The mineral sector in Mato Grosso has great potential for growth. The state produces in only 0.5% of its territory and is the sixth largest mineral producer in Brazil, with large reserves of gold, limestone, manganese, mineral water, tin, diamond, construction aggregates (sand, gravel), and zinc. The sector accounted for approximately 4.2% of the state's GDP in 2021, according to the Matogrossense Mining Company - METAMAT. Notably, about 80% of the state’s production is comprised of gold and limestone.

Moreover, Mato Grosso is exploring its potential in renewable energy, including wind and solar power, to address the growing demand for clean energy sources. The state has a vast expanse of flat lands with good exposure to sunlight and winds. The government has adopted a series of initiatives to promote the development of the industry, including the creation of fiscal incentives, the organization of energy auctions for the contracting of renewable energy projects, and support for research and development. According to the National Electric Energy Agency (ANEEL), by 2022, the state already had several renewable energy projects in operation, including 100 solar power plants, 20 wind farms, and approximately 20 biomass plants.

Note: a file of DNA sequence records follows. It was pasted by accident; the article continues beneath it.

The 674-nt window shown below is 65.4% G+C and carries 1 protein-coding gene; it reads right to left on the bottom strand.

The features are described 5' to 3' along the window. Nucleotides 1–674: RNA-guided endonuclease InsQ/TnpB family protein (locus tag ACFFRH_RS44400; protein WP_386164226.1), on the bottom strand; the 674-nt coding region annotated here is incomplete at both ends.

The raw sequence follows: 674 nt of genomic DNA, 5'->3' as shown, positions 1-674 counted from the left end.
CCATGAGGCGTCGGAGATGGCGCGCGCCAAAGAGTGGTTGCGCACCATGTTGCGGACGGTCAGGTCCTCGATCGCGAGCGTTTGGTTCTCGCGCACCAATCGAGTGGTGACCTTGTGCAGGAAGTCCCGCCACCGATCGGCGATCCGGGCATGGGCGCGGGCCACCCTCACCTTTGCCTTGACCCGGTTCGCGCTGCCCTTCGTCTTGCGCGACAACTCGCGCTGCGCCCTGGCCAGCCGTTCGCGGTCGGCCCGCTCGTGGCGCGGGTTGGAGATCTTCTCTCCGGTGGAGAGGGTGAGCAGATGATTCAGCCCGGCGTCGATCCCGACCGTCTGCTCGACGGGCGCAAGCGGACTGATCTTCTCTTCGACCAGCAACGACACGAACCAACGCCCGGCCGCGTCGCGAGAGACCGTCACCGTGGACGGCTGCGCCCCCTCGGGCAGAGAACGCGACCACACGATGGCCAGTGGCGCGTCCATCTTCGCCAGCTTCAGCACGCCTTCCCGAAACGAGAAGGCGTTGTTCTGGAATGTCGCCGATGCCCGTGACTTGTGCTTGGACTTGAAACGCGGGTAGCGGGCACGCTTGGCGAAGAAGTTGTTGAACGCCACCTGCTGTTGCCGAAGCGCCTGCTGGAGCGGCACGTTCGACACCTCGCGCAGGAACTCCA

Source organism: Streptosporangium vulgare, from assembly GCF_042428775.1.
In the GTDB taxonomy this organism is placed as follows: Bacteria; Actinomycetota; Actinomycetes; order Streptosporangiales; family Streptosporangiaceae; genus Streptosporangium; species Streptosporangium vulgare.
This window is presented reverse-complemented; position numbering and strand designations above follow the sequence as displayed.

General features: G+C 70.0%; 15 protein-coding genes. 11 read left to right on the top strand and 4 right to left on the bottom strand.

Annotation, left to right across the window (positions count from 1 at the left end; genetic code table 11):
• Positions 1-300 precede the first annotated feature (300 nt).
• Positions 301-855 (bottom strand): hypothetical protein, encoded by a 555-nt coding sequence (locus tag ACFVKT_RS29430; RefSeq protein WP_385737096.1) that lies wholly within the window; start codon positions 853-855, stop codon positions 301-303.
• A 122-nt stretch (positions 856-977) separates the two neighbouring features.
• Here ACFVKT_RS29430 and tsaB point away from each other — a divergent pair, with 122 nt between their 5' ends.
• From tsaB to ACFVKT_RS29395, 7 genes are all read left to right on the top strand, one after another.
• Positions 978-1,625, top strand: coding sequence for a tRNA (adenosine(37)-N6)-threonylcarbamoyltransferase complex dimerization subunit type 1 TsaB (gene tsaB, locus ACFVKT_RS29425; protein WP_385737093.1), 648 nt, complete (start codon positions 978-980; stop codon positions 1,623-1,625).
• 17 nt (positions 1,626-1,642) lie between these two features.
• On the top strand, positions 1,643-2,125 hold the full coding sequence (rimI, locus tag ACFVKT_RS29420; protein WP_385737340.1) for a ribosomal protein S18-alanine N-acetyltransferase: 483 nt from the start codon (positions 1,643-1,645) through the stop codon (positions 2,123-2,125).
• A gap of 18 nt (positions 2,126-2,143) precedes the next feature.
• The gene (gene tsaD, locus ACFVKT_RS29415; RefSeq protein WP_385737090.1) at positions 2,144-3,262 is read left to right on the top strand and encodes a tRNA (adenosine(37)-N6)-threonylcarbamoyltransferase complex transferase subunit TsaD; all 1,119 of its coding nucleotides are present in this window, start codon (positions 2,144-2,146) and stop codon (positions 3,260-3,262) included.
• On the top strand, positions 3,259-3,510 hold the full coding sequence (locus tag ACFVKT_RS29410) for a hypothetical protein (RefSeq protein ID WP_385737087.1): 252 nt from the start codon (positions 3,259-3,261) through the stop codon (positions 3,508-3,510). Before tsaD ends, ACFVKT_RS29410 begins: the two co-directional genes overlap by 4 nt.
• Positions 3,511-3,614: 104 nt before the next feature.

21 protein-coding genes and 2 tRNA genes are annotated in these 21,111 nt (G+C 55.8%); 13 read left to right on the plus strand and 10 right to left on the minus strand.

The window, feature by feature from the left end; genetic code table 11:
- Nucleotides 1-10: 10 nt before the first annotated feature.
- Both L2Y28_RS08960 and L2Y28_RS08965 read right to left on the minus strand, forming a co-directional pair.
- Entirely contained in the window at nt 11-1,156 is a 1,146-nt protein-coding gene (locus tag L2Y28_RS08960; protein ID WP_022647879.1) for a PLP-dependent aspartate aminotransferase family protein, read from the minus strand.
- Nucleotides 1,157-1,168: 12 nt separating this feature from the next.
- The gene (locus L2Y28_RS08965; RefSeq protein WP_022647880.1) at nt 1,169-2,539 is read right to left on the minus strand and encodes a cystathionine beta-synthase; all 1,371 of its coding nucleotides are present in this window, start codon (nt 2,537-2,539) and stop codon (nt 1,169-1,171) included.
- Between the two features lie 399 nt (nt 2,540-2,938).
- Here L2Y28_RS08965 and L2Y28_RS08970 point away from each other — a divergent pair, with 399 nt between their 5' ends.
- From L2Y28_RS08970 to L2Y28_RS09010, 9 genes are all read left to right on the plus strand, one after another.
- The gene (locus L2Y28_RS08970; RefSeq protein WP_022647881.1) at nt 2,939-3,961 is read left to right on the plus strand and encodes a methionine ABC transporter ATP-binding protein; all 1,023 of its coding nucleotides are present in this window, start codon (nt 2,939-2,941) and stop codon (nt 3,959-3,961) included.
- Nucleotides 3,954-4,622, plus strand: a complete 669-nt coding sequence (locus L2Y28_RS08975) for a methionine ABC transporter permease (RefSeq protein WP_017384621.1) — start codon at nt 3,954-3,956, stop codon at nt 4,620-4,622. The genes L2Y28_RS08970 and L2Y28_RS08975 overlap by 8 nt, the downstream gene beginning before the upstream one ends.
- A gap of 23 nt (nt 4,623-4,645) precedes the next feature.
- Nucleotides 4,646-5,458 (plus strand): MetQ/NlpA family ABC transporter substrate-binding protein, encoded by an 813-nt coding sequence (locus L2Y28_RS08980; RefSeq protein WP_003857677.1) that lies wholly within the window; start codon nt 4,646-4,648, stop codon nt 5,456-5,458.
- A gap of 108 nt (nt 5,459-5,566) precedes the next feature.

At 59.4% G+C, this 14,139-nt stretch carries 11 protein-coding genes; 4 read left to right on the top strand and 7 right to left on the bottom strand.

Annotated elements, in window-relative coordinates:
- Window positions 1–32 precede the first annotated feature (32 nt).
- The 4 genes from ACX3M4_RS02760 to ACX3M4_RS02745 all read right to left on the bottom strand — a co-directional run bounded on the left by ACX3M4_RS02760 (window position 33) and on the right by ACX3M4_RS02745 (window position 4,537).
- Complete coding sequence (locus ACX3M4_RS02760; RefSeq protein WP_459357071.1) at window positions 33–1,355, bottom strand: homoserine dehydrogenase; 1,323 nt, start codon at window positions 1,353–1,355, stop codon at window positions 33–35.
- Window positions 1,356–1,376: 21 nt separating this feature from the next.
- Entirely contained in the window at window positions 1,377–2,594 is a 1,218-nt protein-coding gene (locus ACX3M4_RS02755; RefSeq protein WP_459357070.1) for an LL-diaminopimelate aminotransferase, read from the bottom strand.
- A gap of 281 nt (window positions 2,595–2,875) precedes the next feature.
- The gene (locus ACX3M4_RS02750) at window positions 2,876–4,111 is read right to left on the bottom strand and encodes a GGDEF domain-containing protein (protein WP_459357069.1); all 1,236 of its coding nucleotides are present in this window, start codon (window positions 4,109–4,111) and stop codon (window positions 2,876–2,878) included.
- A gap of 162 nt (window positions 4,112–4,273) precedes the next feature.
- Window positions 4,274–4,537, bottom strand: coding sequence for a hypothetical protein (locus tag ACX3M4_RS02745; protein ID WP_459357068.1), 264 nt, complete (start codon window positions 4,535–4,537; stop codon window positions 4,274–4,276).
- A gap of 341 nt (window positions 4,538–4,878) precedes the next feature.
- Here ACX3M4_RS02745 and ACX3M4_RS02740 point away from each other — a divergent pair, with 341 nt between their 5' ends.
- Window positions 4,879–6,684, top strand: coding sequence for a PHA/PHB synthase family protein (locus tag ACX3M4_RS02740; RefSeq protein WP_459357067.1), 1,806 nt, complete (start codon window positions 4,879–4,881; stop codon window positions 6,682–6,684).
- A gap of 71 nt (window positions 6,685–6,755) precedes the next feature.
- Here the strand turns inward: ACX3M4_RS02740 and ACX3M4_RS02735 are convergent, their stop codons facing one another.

The government of Mato Grosso estimates that the state could generate around 10,000 megawatts of renewable energy by 2030. A notable development is the announcement by Brasol, which is 49% owned by Siemens, in partnership with Grupo Oeste and Enersim, to implement 45 photovoltaic solar farms by early 2024, with a total investment of R$250 million. 

In 2022, Mato Grosso's industry experienced robust growth, registering a notable increase of 19.4%, surpassing the national average. This significant expansion, as reported by the Industry Observatory of the Federation of Industries of Mato Grosso (FIEMT), was primarily propelled by the thriving agro-industry. The sectors contributing notably to this growth were biofuel production and food manufacturing, highlighting the region's leadership role in these segments.

At present, the state holds the distinction of being the foremost producer of corn ethanol in Brazil, contributing approximately to 80% of the country's overall production, as reported by the National Corn Ethanol Union. Mato Grosso hosts a significant majority of operational corn ethanol plants in the country, with 11 out of the 18 plants. Furthermore, ongoing efforts to expand this sector are evident, with the installation of six new units already underway. Projections indicate that the number of corn ethanol plants in the state is expected to increase to 19 in the coming years.